By contrast with the Euclidean plane. This yields the claim.2: Points and lines in the halfplane model. (c) Given a point P in the hyperbolic plane. any two lines through O in the disc model are related by a rotation.5. Fact 10. by virtue of the angle-preserving property of inversion. using dilations and translations.1.Figure 10. (a) There exists a hyperbolic transformation carrying any given point to any other given point. in the disc model. Let O be the center of the disc model. there are multiple lines through a given point which fail to intersect a given line not through that point. For example. this also includes angles between lines. in the halfplane model. Theorem 10. At this point it is clear that one can transform the disc model and the halfplane model into each other by inversion: inverting through a point on the boundary of the disc turns the disc model into the halfplane model.5. any line in the halfplane model can be translated to a line through OI . One answer is that diﬀerent symmetries appear more readily in each model. and one gets back by inverting through a point below the x-axis. there exists a hyperbolic transformation carrying any given line through P to any other given line through P . (b) On one hand. one may rotate around the center of the disc.2. (b) There exists a hyperbolic transformation carrying any given line to any other given line. there are multiple parallels to a given line through a given point not on the line. This includes lines of the model. we will mean a bijection from the hyperbolic plane to itself carrying lines to lines and preserving angles. (a) This is clear in the halfplane model.3: Multiple parallels in the hyperbolic plane. We illustrate this with an example. Fix an isomorphism between the disc model and the halfplane model. so having multiple models makes it easier to visualize the full set of symmetries of the hyperbolic plane. Figure 10. We may thus safely refer to either one as the hyperbolic plane . 89 . as long as we only refer to concepts which carry identical meanings in both model. That is. Any two lines in the hyperbolic plane intersect in at most one point. but two will suﬃce for now) diﬀerent models of the hyperbolic plane. and let OI be its image in the halfplane model. On the other hand. It is reasonable to ask why one needs two (or more. Any two points in the hyperbolic plane lie on a unique line. one may make a horizontal translation or a homothety with positive ratio and center on the x-axis. Proof.5. By a hyperbolic transformation.5.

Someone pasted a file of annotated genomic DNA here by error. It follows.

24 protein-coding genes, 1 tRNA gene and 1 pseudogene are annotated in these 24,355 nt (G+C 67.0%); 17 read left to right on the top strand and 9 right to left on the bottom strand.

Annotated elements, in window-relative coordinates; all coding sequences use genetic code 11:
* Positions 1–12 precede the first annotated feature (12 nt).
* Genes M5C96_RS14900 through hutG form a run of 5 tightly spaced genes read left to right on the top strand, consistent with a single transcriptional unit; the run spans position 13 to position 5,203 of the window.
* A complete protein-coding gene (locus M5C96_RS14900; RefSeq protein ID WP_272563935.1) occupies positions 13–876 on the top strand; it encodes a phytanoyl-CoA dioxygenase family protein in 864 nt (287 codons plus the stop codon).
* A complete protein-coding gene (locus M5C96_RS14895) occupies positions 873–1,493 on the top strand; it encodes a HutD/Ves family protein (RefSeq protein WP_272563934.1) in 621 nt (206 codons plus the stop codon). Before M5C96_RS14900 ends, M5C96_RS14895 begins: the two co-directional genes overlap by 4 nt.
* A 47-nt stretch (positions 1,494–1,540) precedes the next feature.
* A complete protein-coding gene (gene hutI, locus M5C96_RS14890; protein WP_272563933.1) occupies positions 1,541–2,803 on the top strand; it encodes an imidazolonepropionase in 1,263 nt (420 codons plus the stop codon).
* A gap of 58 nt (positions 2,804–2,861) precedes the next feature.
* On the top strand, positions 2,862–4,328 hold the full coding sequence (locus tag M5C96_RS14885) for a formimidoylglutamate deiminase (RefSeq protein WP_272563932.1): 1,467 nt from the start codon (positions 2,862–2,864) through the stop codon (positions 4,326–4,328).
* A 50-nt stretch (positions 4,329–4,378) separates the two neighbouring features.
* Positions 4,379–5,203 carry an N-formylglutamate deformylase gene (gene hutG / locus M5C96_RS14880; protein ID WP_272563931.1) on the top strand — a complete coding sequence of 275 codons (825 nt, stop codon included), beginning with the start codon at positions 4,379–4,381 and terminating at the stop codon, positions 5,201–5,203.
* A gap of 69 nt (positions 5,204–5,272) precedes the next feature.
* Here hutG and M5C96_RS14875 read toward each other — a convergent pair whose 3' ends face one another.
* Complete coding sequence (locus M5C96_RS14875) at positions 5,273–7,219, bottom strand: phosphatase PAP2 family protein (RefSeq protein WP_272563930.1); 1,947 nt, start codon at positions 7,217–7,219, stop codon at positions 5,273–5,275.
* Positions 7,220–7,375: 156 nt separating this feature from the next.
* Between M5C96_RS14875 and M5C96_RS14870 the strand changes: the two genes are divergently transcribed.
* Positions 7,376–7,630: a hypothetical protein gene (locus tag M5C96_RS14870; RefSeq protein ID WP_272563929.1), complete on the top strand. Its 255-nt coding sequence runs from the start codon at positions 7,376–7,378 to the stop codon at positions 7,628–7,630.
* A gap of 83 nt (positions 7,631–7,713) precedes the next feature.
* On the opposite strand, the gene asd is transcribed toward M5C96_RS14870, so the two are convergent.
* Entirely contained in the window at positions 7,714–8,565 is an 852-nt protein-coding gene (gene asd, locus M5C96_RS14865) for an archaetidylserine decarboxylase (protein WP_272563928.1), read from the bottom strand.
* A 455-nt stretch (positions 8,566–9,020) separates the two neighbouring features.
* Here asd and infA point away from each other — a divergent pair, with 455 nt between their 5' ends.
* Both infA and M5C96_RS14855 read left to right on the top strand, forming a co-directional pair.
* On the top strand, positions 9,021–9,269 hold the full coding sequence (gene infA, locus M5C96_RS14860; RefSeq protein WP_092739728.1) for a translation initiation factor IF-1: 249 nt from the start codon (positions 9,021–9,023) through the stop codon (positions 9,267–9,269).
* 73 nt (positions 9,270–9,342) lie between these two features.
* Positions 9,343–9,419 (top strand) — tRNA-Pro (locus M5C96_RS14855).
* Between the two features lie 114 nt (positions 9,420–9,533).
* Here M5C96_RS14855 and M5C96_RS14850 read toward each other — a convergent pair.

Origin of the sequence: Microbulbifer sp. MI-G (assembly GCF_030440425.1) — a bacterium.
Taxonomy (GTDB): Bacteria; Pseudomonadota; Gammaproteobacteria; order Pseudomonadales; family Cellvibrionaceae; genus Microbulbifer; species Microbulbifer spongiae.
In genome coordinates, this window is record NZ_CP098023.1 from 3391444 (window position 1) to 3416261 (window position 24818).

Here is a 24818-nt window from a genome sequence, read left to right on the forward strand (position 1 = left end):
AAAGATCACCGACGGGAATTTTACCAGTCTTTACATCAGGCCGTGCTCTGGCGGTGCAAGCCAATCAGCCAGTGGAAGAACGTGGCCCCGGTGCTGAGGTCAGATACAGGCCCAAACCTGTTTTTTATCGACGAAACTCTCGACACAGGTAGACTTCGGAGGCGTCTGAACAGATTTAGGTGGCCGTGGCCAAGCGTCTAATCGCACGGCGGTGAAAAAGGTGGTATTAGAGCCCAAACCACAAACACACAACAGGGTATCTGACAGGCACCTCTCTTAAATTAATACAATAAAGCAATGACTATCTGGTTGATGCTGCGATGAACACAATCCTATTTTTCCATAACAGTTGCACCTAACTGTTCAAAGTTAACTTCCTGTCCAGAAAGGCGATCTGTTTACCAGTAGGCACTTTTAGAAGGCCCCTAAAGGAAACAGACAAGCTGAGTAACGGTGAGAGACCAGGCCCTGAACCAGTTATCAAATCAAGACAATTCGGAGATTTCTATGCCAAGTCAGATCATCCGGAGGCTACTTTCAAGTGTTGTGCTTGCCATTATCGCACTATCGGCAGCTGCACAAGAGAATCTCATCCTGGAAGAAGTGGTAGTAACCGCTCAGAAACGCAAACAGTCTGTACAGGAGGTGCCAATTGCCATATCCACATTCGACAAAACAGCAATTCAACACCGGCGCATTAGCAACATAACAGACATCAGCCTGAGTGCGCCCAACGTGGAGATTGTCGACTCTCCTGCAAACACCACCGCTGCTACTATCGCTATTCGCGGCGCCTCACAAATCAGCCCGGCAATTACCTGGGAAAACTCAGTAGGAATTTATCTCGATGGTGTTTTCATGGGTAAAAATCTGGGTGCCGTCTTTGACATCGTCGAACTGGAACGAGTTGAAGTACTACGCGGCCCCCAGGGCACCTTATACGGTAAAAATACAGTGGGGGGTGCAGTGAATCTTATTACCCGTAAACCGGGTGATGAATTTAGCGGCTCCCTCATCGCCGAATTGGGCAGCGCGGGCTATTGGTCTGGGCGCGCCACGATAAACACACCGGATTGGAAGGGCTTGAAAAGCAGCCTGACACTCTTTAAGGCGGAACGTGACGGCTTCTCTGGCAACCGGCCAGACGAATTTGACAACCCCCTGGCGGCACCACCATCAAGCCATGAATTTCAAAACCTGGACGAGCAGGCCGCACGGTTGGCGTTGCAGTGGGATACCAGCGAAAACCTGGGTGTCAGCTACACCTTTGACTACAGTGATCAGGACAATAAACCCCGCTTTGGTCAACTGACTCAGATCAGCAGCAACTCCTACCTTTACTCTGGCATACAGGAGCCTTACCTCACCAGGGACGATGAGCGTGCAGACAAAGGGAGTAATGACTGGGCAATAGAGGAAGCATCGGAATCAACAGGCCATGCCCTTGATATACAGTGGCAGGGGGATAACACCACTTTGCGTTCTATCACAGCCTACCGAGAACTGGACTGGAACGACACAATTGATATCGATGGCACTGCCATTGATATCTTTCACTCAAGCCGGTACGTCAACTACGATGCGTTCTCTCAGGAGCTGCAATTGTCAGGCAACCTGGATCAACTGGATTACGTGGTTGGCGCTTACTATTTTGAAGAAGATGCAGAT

5. Without loss of generality. perpendicular to . B to points AI . C. B q 0. then dh pA. D. Dq if and only if there is a hyperbolic transformation sending A to B and sending C to D.1. m maps either to m or to its reﬂection across . The hyperbolic distance satisﬁes the following properties. B. B q dh pB. since we cannot use a hyperbolic transformation to move B I up or down the line while ﬁxing AI . 10. respectively.6. Before doing this.) Apply Theorem 10. which is clear. C q. Fact 10.6. this is unambiguous by Theorem 10.(c) By (b). Theorem 10. By Theorem 10. C q dh pA. C. Let dA . Suppose now that there is a hyperbolic transformation ﬁxing A and taking B to C. Note that m does not meet 2 in the hyperbolic plane. Proof. B q dh pC. B q log dB ¡ log dA . (b) For any points A.6.1. contradiction.6. the two intersecting lines m. C lie on a line in that order. Again by angle preservation. 2 be the lines through B. we have dh pA. we may reduce to the case where A is the center of the disc model and the line through A. Let A. dB be the Euclidean distances between A. 90 . which lie on a line in that order.2. B. (a) If points A. we now deﬁne the distance dh pA. B and the x-axis. Let 1 . B. and by angle preservation.1. we may assume AI lies below B I . (If A B. Then maps to .6. Figure 10. B. B q as follows. In either case. the extensions of 2 and m meet on the boundary of the disc. we just set dh pA. 1 maps to 2 . 1 are carried to nonintersecting lines.2.6 Hyperbolic distance We next wish to deﬁne a notion of distance between two points in the hyperbolic plane. C be three distinct points in the hyperbolic plane. Let m be a line through A such that in the Euclidean plane.2 to map A. it suﬃces to check this for the point O in the disc model. B be two distinct points in the hyperbolic plane.5.1: Proof of Theorem 10. Then there is no hyperbolic transformation ﬁxing A and taking B to C. but it does meet 1 . B I which lie on a vertical line in the halfplane model. C is diametric. we ﬁrst check that there are not “too many” hyperbolic transformations. and deﬁne dh pA. Let A.